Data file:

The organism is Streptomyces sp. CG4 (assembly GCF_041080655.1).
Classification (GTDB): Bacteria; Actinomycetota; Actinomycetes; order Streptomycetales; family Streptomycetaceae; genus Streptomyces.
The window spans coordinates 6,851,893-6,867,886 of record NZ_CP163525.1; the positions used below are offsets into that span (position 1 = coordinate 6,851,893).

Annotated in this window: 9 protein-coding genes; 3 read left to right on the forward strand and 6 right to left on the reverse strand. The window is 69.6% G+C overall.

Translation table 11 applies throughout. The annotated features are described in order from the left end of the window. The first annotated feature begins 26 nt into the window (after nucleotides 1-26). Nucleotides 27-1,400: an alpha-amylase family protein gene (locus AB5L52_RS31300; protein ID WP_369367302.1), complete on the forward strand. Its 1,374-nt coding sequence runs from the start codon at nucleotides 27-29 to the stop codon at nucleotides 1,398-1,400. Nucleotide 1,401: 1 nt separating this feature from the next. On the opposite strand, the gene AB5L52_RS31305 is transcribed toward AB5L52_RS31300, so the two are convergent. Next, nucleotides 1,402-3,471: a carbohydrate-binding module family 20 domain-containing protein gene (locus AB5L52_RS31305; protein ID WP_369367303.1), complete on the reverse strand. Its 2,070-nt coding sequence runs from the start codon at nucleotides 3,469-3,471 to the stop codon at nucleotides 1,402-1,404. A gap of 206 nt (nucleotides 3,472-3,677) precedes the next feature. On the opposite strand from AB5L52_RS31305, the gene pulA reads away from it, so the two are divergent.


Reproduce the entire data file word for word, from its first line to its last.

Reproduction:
The organism is Streptomyces sp. CG4 (assembly GCF_041080655.1).
Classification (GTDB): Bacteria; Actinomycetota; Actinomycetes; order Streptomycetales; family Streptomycetaceae; genus Streptomyces.
The window spans coordinates 6,851,893-6,867,886 of record NZ_CP163525.1; the positions used below are offsets into that span (position 1 = coordinate 6,851,893).

Annotated in this window: 9 protein-coding genes; 3 read left to right on the forward strand and 6 right to left on the reverse strand. The window is 69.6% G+C overall.

Translation table 11 applies throughout. The annotated features are described in order from the left end of the window. The first annotated feature begins 26 nt into the window (after nucleotides 1-26). Nucleotides 27-1,400: an alpha-amylase family protein gene (locus AB5L52_RS31300; protein ID WP_369367302.1), complete on the forward strand. Its 1,374-nt coding sequence runs from the start codon at nucleotides 27-29 to the stop codon at nucleotides 1,398-1,400. Nucleotide 1,401: 1 nt separating this feature from the next. On the opposite strand, the gene AB5L52_RS31305 is transcribed toward AB5L52_RS31300, so the two are convergent. Next, nucleotides 1,402-3,471: a carbohydrate-binding module family 20 domain-containing protein gene (locus AB5L52_RS31305; protein ID WP_369367303.1), complete on the reverse strand. Its 2,070-nt coding sequence runs from the start codon at nucleotides 3,469-3,471 to the stop codon at nucleotides 1,402-1,404. A gap of 206 nt (nucleotides 3,472-3,677) precedes the next feature. On the opposite strand from AB5L52_RS31305, the gene pulA reads away from it, so the two are divergent.